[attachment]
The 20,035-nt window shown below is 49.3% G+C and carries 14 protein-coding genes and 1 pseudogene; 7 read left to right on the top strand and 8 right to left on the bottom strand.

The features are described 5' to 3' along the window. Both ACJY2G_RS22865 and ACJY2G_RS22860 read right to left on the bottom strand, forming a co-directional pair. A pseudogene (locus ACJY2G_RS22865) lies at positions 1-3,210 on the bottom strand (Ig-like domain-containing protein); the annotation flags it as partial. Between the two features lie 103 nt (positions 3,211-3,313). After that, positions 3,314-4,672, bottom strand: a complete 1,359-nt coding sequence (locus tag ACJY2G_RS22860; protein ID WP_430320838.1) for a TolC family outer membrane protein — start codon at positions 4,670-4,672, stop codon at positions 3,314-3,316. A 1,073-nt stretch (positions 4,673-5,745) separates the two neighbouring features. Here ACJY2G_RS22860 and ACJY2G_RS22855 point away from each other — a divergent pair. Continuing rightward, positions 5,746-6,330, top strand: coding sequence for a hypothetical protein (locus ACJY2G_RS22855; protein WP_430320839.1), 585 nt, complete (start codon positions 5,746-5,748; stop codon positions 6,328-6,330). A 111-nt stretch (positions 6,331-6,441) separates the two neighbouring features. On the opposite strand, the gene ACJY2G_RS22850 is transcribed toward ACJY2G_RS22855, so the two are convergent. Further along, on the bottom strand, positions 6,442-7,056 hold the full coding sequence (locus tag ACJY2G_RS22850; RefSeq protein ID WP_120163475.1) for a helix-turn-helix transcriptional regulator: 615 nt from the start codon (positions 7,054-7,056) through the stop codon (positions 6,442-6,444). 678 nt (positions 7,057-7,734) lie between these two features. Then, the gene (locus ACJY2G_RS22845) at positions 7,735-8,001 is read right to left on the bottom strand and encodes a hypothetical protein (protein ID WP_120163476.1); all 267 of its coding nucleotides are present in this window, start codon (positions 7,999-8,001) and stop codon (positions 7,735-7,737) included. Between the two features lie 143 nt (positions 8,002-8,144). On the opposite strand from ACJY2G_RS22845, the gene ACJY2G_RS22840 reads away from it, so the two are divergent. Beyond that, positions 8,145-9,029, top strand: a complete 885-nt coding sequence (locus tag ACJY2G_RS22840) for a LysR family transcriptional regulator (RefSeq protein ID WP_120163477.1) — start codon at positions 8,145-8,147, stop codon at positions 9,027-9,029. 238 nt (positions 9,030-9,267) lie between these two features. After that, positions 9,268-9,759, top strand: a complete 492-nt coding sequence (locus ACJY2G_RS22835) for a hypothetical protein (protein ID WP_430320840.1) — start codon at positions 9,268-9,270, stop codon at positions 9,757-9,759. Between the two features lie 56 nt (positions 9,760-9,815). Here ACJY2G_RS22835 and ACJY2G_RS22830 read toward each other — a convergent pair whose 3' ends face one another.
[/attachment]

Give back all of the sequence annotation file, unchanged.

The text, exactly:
The 20,035-nt window shown below is 49.3% G+C and carries 14 protein-coding genes and 1 pseudogene; 7 read left to right on the top strand and 8 right to left on the bottom strand.

The features are described 5' to 3' along the window. Both ACJY2G_RS22865 and ACJY2G_RS22860 read right to left on the bottom strand, forming a co-directional pair. A pseudogene (locus ACJY2G_RS22865) lies at positions 1-3,210 on the bottom strand (Ig-like domain-containing protein); the annotation flags it as partial. Between the two features lie 103 nt (positions 3,211-3,313). After that, positions 3,314-4,672, bottom strand: a complete 1,359-nt coding sequence (locus tag ACJY2G_RS22860; protein ID WP_430320838.1) for a TolC family outer membrane protein — start codon at positions 4,670-4,672, stop codon at positions 3,314-3,316. A 1,073-nt stretch (positions 4,673-5,745) separates the two neighbouring features. Here ACJY2G_RS22860 and ACJY2G_RS22855 point away from each other — a divergent pair. Continuing rightward, positions 5,746-6,330, top strand: coding sequence for a hypothetical protein (locus ACJY2G_RS22855; protein WP_430320839.1), 585 nt, complete (start codon positions 5,746-5,748; stop codon positions 6,328-6,330). A 111-nt stretch (positions 6,331-6,441) separates the two neighbouring features. On the opposite strand, the gene ACJY2G_RS22850 is transcribed toward ACJY2G_RS22855, so the two are convergent. Further along, on the bottom strand, positions 6,442-7,056 hold the full coding sequence (locus tag ACJY2G_RS22850; RefSeq protein ID WP_120163475.1) for a helix-turn-helix transcriptional regulator: 615 nt from the start codon (positions 7,054-7,056) through the stop codon (positions 6,442-6,444). 678 nt (positions 7,057-7,734) lie between these two features. Then, the gene (locus ACJY2G_RS22845) at positions 7,735-8,001 is read right to left on the bottom strand and encodes a hypothetical protein (protein ID WP_120163476.1); all 267 of its coding nucleotides are present in this window, start codon (positions 7,999-8,001) and stop codon (positions 7,735-7,737) included. Between the two features lie 143 nt (positions 8,002-8,144). On the opposite strand from ACJY2G_RS22845, the gene ACJY2G_RS22840 reads away from it, so the two are divergent. Beyond that, positions 8,145-9,029, top strand: a complete 885-nt coding sequence (locus tag ACJY2G_RS22840) for a LysR family transcriptional regulator (RefSeq protein ID WP_120163477.1) — start codon at positions 8,145-8,147, stop codon at positions 9,027-9,029. 238 nt (positions 9,030-9,267) lie between these two features. After that, positions 9,268-9,759, top strand: a complete 492-nt coding sequence (locus ACJY2G_RS22835) for a hypothetical protein (protein ID WP_430320840.1) — start codon at positions 9,268-9,270, stop codon at positions 9,757-9,759. Between the two features lie 56 nt (positions 9,760-9,815). Here ACJY2G_RS22835 and ACJY2G_RS22830 read toward each other — a convergent pair whose 3' ends face one another.